Teaching old dogs new tricks*
Training your dog (or cat, bird or ferret for that matter) has many benefits to both you and your pet. Some of these benefits are obvious, for example teaching your dog to come when you call can save it from being hit by a car as it bolts towards a busy road. Others may be less apparent at a glance, for example the way that a positive training session can strengthen the bond between pet and owner and provide important mental stimulation for the both of you
Despite what the age-old saying may have you believe, you CAN teach an old dog new tricks and for the reasons above (and many others) it is well worth your while to do so. Once you understand the principles of training you will find that with careful consideration, practice and perseverance, you will be able to teach your dog to do anything you like, provided that it is within his physical capabilities
Good trainers now rely on positive reinforcement as their method of teaching. In a nutshell this involves rewarding a desired behaviour (e.g. a ‘sit’) so that it occurs more often in future. While, the principles of teaching through positive reinforcement are quite simple they are by no means intuitive. Without some basic instruction in the use of these methods, it is all too easy for a training session to end with the trainer frustrated and angry, and the puppy confused or even scared. For this reason we recommend a course of puppy preschool followed by a course of training classes with a suitably qualified trainer (e.g. Delta accredited) to start you and your new puppy off on the right foot (or paw, as it were) - ask at reception for further information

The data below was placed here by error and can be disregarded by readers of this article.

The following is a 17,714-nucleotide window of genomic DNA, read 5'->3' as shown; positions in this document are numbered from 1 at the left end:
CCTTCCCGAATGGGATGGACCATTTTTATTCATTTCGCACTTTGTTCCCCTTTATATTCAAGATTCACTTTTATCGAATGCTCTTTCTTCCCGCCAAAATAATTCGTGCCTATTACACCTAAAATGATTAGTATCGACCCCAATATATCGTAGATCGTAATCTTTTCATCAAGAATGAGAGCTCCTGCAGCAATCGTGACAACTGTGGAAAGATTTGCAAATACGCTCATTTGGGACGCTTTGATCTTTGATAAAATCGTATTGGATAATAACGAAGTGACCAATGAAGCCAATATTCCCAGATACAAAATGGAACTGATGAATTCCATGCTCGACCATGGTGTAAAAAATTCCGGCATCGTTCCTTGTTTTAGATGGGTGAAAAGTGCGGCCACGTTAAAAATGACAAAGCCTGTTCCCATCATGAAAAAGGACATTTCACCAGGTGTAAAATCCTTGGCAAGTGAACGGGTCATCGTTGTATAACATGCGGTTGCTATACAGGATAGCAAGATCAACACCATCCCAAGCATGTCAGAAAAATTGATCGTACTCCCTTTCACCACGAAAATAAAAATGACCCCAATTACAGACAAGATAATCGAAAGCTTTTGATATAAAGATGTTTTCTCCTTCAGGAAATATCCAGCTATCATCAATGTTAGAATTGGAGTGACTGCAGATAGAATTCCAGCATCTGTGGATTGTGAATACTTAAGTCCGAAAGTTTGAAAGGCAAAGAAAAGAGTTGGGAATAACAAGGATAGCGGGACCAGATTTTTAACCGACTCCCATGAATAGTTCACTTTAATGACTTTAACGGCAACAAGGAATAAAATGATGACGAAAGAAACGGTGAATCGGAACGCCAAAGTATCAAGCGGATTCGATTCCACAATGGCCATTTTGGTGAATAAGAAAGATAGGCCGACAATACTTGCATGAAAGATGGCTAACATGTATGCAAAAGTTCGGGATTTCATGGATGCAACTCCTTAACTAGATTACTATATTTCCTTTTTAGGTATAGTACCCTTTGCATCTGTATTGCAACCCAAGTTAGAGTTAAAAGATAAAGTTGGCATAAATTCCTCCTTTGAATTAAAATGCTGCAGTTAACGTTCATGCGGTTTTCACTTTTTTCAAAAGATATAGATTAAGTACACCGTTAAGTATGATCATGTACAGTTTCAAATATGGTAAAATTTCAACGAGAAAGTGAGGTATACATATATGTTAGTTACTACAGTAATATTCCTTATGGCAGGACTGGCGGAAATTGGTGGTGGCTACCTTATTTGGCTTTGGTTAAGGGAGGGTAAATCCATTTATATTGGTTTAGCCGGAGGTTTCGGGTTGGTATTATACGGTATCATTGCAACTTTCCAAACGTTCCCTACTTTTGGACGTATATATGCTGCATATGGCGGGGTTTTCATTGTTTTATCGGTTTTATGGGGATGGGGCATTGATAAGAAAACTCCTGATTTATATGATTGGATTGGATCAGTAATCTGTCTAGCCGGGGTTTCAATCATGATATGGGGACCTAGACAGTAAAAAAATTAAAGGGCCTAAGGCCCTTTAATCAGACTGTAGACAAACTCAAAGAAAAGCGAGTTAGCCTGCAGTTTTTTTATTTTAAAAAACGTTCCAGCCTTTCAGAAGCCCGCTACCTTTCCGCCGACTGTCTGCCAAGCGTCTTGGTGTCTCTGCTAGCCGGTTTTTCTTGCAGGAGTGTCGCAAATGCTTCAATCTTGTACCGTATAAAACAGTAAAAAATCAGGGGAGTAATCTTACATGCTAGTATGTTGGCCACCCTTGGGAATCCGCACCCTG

Regular training sessions should not stop as soon as your new puppy graduates from his first series of training classes. Once you have an understanding of how to teach your dog the simple things (sit, stay, come etc.), the benefits of training can be maintained throughout his life if you continue to teach your adult dog new tricks at home, or at least practice the old ones. Many owners lament how their puppy would always come when they called but now that he’s grown up he only comes when he feels like it. In many cases, this is because the reinforcement (reward) for the behaviour has stopped. While it is not essential to reward your dog with a food treat every time he does the right thing, you must not forget to reward occasionally (a variable reinforcement schedule) or else your dog will quickly learn that it is no longer worth complying with your requests. Consider the way that poker machines pay out at variable intervals to maintain interest
As suggested in my opening sentence, the principles above do not apply only to dogs. Through positive reinforcement you can teach your cat to sit, your cocky to shake hands or even teach your husband to put the toilet-seat down. The possibilities are limited only by your imagination and the physical abilities of your subject.
For more information on training through positive reinforcement, I highly recommend Don’t Shoot the Dog by Karen Pryor
By Dr Ken Baker*